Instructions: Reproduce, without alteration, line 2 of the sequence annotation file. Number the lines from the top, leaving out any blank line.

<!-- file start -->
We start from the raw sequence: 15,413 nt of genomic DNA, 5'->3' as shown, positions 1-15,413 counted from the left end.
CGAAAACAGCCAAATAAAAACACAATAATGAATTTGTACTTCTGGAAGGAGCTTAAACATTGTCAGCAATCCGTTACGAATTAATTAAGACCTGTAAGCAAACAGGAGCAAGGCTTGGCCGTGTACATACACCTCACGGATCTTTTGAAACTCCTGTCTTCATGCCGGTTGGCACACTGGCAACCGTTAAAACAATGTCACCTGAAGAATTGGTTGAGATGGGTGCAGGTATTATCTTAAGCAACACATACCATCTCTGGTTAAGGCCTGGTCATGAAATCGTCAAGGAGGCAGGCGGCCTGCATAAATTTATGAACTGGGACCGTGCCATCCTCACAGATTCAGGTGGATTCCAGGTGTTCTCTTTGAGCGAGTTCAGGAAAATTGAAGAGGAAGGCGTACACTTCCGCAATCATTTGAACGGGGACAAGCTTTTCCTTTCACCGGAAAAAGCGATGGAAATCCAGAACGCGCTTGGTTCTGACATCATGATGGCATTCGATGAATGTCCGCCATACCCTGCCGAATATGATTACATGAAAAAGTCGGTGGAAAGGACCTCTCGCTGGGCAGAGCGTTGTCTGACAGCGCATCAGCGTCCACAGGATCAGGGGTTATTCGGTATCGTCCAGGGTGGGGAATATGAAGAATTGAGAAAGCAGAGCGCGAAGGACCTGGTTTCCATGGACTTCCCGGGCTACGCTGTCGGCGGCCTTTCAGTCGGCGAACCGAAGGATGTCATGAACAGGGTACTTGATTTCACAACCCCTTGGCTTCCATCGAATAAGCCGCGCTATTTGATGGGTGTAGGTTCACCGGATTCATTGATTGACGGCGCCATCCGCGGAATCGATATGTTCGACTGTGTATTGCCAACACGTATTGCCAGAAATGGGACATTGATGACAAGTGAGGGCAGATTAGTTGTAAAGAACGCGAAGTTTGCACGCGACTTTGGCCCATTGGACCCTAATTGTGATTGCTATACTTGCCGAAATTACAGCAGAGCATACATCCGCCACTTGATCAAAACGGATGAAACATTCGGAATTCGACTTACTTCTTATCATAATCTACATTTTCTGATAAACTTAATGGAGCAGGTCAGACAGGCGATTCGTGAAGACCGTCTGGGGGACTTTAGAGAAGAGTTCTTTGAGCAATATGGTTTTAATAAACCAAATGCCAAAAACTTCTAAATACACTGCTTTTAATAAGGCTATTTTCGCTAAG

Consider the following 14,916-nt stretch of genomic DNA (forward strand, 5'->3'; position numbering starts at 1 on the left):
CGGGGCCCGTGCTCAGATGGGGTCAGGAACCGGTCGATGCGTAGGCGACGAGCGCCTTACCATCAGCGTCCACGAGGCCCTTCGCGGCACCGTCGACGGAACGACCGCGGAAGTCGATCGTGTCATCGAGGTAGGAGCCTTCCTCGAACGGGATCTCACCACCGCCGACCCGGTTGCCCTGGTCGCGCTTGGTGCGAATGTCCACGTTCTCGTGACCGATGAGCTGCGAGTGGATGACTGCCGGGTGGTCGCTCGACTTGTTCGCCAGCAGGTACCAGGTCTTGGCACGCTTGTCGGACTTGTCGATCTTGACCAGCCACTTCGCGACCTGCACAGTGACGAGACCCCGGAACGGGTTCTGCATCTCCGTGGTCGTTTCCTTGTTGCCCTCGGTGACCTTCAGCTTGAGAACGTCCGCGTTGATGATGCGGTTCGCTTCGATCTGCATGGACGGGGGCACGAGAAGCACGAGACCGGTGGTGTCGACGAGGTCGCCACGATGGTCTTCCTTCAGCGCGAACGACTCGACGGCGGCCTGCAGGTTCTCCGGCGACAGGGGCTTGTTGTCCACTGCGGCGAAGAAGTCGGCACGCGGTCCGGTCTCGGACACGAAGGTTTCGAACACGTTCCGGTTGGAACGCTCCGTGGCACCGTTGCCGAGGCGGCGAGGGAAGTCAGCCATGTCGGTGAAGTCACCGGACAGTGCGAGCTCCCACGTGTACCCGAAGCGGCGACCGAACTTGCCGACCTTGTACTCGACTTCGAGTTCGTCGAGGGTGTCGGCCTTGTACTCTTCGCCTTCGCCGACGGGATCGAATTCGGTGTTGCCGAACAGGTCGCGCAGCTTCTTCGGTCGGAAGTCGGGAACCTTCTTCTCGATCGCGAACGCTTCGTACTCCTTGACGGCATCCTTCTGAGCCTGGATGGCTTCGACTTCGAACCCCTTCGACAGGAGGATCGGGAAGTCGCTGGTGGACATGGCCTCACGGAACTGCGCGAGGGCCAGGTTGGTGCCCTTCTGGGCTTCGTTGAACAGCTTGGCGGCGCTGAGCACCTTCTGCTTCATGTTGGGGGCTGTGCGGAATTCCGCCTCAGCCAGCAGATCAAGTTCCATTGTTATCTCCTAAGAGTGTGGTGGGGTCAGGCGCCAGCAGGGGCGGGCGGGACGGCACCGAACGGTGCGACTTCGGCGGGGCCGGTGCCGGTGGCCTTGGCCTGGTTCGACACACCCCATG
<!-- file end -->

CGAAAACAGCCAAATAAAAACACAATAATGAATTTGTACTTCTGGAAGGAGCTTAAACATTGTCAGCAATCCGTTACGAATTAATTAAGACCTGTAAGCAAACAGGAGCAAGGCTTGGCCGTGTACATACACCTCACGGATCTTTTGAAACTCCTGTCTTCATGCCGGTTGGCACACTGGCAACCGTTAAAACAATGTCACCTGAAGAATTGGTTGAGATGGGTGCAGGTATTATCTTAAGCAACACATACCATCTCTGGTTAAGGCCTGGTCATGAAATCGTCAAGGAGGCAGGCGGCCTGCATAAATTTATGAACTGGGACCGTGCCATCCTCACAGATTCAGGTGGATTCCAGGTGTTCTCTTTGAGCGAGTTCAGGAAAATTGAAGAGGAAGGCGTACACTTCCGCAATCATTTGAACGGGGACAAGCTTTTCCTTTCACCGGAAAAAGCGATGGAAATCCAGAACGCGCTTGGTTCTGACATCATGATGGCATTCGATGAATGTCCGCCATACCCTGCCGAATATGATTACATGAAAAAGTCGGTGGAAAGGACCTCTCGCTGGGCAGAGCGTTGTCTGACAGCGCATCAGCGTCCACAGGATCAGGGGTTATTCGGTATCGTCCAGGGTGGGGAATATGAAGAATTGAGAAAGCAGAGCGCGAAGGACCTGGTTTCCATGGACTTCCCGGGCTACGCTGTCGGCGGCCTTTCAGTCGGCGAACCGAAGGATGTCATGAACAGGGTACTTGATTTCACAACCCCTTGGCTTCCATCGAATAAGCCGCGCTATTTGATGGGTGTAGGTTCACCGGATTCATTGATTGACGGCGCCATCCGCGGAATCGATATGTTCGACTGTGTATTGCCAACACGTATTGCCAGAAATGGGACATTGATGACAAGTGAGGGCAGATTAGTTGTAAAGAACGCGAAGTTTGCACGCGACTTTGGCCCATTGGACCCTAATTGTGATTGCTATACTTGCCGAAATTACAGCAGAGCATACATCCGCCACTTGATCAAAACGGATGAAACATTCGGAATTCGACTTACTTCTTATCATAATCTACATTTTCTGATAAACTTAATGGAGCAGGTCAGACAGGCGATTCGTGAAGACCGTCTGGGGGACTTTAGAGAAGAGTTCTTTGAGCAATATGGTTTTAATAAACCAAATGCCAAAAACTTCTAAATACACTGCTTTTAATAAGGCTATTTTCGCTAAG